And Bifidobacteria and Lactobacillus were shown to suppress allergen sensitisation and were effective against allergic rhinitis in one study⁷.

When selecting the ideal product, it is important to consider your individual needs, which is best achieved in consultation with a qualified healthcare provider. 

In general, ideal probiotic products to support your immunity this winter should contain a combination of probiotic strains, particularly Bifidobacterium and Lactobacillus strains

It is also important to consider the amount of colony-forming units (CFUs) in a probiotic supplement, as this can impact its effectiveness. 

Products like Biogen Probiotic 9-Strain offer a CFU count in the billions (> 5 billion). These higher doses are generally more potent and effective as more bacteria make it into your intestines after passing through the stomach and its acids. 

A product with a CFU count of 5 billion or higher is ideal for chronic use while products with higher CFU counts of 10 billion or higher, like Biogen Travel-Biotic 9-strain acute are ideal for acute ‘loading’ to treat specific conditions or following antibiotic use. 

For the best results, it is vital to use probiotic supplements as part of a healthy lifestyle that includes a balanced diet rich in fruits, vegetables, and whole grains to provide prebiotic material to support probiotic colonies, along with regular exercise and sufficient quality sleep to support a strong immune system.

Biogen Probiotic Range
  1. Mazziotta C, Tognon M, Martini F, Torreggiani E, Rotondo JC. Probiotics Mechanism of Action on Immune Cells and Beneficial Effects on Human Health. Cells. 2023 Jan 2;12(1):184. doi: 10.3390/cells12010184. PMID: 36611977; PMCID: PMC9818925.
  2. Xie Z, Zhang G, Liu R, Wang Y, Tsapieva AN, Zhang L, Han J. Heat-Killed Lacticaseibacillus paracasei Repairs Lipopolysaccharide-Induced Intestinal Epithelial Barrier Damage via MLCK/MLC Pathway Activation. Nutrients. 2023 Apr 4;15(7):1758. doi: 10.3390/nu15071758. PMID: 37049598; PMCID: PMC10097264.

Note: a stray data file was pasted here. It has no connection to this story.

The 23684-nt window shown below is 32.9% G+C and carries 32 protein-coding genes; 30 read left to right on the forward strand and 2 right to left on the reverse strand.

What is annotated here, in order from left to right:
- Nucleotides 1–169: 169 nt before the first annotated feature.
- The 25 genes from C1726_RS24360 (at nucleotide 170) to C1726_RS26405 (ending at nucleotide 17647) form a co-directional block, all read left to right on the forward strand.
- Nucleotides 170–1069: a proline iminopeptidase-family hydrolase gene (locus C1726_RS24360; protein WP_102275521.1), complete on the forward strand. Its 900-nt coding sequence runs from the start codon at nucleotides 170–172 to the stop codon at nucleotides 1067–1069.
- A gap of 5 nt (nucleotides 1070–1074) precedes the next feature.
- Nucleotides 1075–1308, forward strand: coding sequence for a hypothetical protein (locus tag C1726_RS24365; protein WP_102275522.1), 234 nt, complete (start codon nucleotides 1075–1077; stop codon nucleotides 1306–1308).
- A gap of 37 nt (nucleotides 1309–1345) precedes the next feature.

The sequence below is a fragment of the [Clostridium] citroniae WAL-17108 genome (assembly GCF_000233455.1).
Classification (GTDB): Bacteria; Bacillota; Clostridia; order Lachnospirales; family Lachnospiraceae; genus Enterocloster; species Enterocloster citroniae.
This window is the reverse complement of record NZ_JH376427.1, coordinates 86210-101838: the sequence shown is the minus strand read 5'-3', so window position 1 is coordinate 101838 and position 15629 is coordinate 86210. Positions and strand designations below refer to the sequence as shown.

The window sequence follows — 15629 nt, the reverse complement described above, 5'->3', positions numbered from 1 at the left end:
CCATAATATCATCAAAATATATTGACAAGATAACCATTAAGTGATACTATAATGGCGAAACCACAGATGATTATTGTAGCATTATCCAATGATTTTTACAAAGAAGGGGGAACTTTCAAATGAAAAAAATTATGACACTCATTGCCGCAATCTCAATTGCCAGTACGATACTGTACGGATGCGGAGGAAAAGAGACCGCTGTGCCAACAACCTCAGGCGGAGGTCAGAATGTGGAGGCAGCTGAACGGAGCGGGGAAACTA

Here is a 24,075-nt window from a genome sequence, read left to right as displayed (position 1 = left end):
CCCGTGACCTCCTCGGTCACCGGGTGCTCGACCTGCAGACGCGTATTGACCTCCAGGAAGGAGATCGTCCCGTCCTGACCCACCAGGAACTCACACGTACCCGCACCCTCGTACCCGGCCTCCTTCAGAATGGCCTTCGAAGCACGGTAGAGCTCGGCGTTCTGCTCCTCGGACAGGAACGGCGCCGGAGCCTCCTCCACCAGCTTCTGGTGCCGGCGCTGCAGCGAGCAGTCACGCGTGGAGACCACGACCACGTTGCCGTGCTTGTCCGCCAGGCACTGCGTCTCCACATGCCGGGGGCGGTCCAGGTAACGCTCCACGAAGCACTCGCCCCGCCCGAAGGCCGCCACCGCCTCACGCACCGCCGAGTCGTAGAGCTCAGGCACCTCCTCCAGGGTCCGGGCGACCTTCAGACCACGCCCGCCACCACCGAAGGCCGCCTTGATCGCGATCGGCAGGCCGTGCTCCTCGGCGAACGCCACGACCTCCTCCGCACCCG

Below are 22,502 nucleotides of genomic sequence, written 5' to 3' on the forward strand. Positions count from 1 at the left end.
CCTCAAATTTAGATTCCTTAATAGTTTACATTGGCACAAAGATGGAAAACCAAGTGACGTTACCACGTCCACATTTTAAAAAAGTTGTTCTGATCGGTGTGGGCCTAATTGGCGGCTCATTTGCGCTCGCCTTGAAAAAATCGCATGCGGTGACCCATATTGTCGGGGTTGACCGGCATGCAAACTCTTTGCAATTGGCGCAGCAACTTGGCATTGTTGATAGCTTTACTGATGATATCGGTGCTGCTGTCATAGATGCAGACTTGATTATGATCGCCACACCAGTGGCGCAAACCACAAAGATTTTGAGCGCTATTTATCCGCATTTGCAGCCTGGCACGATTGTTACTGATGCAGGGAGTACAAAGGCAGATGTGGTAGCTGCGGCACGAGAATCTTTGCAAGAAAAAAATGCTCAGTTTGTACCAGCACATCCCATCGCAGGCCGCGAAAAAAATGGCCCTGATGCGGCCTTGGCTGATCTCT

3. Cristofori F, Dargenio VN, Dargenio C, Miniello VL, Barone M, Francavilla R. Anti-Inflammatory and Immunomodulatory Effects of Probiotics in Gut Inflammation: A Door to the Body. Front Immunol. 2021 Feb 26;12:578386. doi: 10.3389/fimmu.2021.578386. PMID: 33717063; PMCID: PMC7953067.
  4. Rao RK, Samak G. Protection and Restitution of Gut Barrier by Probiotics: Nutritional and Clinical Implications. Curr Nutr Food Sci. 2013 May 1;9(2):99-107. doi: 10.2174/1573401311309020004. PMID: 24353483; PMCID: PMC3864899.
  5. Mikulic J, Longet S, Favre L, Benyacoub J, Corthesy B. Secretory IgA in complex with Lactobacillus rhamnosus potentiates mucosal dendritic cell-mediated Treg cell differentiation via TLR regulatory proteins, RALDH2 and secretion of IL-10 and TGF-β. Cell Mol Immunol. 2017 Jun;14(6):546-556. doi: 10.1038/cmi.2015.110. Epub 2016 Mar 14. PMID: 26972771; PMCID: PMC5518813.
  6. Darbandi A, Asadi A, Ghanavati R, Afifirad R, Darb Emamie A, Kakanj M, Talebi M. The effect of probiotics on respiratory tract infection with special emphasis on COVID-19: Systemic review 2010-20. Int J Infect Dis. 2021 Apr;105:91-104. doi: 10.1016/j.ijid.2021.02.011. Epub 2021 Feb 9. Erratum in: Int J Infect Dis. 2021 Sep;110:337. PMID: 33578007; PMCID: PMC7871912.
  7. Raheem A, Liang L, Zhang G, Cui S. Modulatory Effects of Probiotics During Pathogenic Infections With Emphasis on Immune Regulation. Front Immunol. 2021 Apr 8;12:616713. doi: 10.3389/fimmu.2021.616713. PMID: 33897683; PMCID: PMC8060567.
  8. Rocha-Ramírez LM, Pérez-Solano RA, Castañón-Alonso SL, Moreno Guerrero SS, Ramírez Pacheco A, García Garibay M, Eslava C. Probiotic Lactobacillus Strains Stimulate the Inflammatory Response and Activate Human Macrophages. J Immunol Res. 2017;2017:4607491. doi: 10.1155/2017/4607491. Epub 2017 Jul 5. PMID: 28758133; PMCID: PMC5516745.